Credit Suisse deal wipes out high-risk debt holders amid merger with UBS

Credit Suisse shares sank last week over concerns of contagion to the rest of the sector from the failure of two US regional banks.

Published: 20th March 2023 01:37 PM  |   Last Updated: 20th March 2023 01:37 PM   |  A+A-

The logo of the Swiss bank Credit Suisse, in Zurich, Switzerland. (Photo | AP)


ZURICH: Holders of $17.3 billion worth of high-risk debt at troubled lender Credit Suisse will lose their investment as part of its rescue merger with Swiss rival UBS, regulators said.

Swiss authorities required that 16 billion Swiss francs in so-called additional tier 1 (AT1) bonds be written down in the mega-merger that was announced late Sunday.

The move will lead to an increase in the bank's core capital, the Swiss Financial Market Supervisory Authority (FINMA) said in a statement.

"The takeover will result in a larger bank, for which the current regulations require higher capital buffers," FINMA said.

AT1 bonds were created following the 2008 global financial crisis to put the burden of losses on investors instead of taxpayers.

ALSO READ | Banking giant UBS acquiring Credit Suisse for $3.2 billion  

Also known as CoCo, or contingent convertible bonds, they are a high-return investment but banks can suspend interest payments or convert them into bank shares in times of trouble.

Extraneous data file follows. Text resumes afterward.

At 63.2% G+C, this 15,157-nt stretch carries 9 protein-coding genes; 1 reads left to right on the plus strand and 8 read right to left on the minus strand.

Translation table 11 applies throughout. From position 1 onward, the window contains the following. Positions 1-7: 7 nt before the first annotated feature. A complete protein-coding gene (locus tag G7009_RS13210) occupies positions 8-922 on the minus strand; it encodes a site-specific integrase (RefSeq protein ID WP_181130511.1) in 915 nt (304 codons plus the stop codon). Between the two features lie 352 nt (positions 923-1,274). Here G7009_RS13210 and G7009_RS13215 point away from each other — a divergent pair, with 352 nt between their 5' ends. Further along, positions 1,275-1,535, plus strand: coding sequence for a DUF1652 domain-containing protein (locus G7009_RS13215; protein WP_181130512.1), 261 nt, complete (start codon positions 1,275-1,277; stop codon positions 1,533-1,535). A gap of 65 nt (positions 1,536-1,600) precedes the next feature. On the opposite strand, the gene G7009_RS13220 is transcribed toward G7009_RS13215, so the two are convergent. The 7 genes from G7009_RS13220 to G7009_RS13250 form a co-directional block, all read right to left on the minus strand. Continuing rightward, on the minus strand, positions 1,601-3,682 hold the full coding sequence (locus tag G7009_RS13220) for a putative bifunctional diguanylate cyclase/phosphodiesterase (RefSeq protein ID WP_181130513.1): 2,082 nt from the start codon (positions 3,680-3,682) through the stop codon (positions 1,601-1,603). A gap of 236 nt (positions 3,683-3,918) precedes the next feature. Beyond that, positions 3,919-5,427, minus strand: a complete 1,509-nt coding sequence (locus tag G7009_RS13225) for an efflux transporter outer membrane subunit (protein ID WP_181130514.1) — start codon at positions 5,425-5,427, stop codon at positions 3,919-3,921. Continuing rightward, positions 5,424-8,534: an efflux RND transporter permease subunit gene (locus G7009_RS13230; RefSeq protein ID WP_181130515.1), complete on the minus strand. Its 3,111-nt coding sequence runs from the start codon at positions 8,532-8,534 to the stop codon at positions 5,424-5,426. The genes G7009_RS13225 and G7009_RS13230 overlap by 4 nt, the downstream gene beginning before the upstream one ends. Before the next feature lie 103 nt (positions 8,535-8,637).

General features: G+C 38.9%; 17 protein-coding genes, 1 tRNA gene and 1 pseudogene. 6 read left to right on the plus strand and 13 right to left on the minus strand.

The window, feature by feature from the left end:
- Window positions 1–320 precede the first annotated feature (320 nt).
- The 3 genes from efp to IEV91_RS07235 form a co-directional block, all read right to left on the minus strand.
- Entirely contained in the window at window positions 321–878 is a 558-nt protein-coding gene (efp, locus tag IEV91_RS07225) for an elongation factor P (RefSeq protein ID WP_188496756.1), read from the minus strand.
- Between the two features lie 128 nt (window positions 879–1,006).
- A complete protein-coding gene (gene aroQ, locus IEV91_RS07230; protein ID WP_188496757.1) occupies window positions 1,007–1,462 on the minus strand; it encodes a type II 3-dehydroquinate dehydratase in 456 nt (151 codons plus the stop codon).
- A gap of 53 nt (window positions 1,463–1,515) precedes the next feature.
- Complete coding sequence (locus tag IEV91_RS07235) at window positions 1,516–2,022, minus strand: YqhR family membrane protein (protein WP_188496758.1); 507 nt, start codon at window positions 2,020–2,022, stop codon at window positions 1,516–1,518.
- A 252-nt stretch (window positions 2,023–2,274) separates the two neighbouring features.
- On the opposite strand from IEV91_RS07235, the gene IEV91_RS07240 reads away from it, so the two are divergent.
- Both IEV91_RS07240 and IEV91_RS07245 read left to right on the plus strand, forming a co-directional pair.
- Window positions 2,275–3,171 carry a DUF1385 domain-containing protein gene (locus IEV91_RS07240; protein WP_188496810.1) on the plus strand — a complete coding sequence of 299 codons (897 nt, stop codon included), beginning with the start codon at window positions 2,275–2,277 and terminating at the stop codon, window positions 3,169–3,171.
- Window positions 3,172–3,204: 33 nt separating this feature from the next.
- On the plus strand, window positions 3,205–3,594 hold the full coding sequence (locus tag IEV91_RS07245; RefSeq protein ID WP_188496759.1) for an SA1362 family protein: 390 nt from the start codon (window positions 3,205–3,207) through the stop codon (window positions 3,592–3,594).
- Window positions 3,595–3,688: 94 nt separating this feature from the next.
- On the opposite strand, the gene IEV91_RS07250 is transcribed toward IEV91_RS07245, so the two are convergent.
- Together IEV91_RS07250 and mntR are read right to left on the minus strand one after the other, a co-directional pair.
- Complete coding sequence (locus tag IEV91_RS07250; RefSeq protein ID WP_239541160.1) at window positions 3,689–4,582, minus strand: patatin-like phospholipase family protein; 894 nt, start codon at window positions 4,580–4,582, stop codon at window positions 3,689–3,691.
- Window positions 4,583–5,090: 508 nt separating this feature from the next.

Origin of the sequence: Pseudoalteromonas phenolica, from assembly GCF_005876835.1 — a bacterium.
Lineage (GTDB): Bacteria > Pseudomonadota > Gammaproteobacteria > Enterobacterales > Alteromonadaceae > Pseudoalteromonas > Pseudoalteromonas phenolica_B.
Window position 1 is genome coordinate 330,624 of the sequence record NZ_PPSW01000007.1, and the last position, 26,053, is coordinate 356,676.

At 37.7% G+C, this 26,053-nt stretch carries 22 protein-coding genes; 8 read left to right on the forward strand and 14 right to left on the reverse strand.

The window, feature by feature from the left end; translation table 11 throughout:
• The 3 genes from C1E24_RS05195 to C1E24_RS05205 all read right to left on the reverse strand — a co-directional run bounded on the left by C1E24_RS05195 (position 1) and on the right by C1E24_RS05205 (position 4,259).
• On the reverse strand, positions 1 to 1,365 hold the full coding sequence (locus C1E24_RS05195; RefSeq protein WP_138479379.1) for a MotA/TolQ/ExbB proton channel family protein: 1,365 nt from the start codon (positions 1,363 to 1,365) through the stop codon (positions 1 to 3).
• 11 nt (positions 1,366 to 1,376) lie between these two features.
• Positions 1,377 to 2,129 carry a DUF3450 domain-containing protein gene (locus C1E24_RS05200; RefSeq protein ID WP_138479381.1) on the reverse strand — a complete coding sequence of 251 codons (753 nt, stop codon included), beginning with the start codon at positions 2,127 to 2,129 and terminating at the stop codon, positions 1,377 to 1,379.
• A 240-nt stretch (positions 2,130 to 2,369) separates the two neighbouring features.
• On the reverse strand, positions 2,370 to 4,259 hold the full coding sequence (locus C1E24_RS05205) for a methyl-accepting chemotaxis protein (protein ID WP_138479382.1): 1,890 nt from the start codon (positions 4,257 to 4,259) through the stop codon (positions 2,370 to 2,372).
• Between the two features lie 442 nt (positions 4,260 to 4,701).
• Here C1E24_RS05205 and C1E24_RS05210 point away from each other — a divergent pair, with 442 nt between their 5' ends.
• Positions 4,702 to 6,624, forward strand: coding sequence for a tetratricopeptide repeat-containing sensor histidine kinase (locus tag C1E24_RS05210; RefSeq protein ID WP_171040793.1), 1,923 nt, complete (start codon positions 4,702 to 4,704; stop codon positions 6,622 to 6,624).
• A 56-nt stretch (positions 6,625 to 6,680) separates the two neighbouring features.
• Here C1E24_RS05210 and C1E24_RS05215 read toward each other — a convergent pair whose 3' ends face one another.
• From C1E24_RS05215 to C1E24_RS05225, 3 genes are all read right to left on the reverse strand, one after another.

But Swiss authorities ordered that the Credit Suisse AT1s be written down altogether as past of the UBS deal, dealing a blow to the bondholders.

Credit Suisse said the bonds "will be written off to zero".

For their part, shareholders will get some three billion Swiss francs, or 0.76 francs per share -- much lower than their closing price on Friday of 1.86 francs.

UBS acquired Credit Suisse after crunch talks over the weekend in a deal aimed at preventing the Swiss bank's troubles from triggering a wider banking crisis.

ALSO READ | Credit Suisse bounces back after grabbing a $54 billion lifeline but investors still cautious

Credit Suisse shares sank last week over concerns of contagion to the rest of the sector from the failure of two US regional banks.

The Swiss bank was already shaken by other scandals before the US banking debacle, including its exposure to the 2021 collapses of investment firms Archegos and Greensill.

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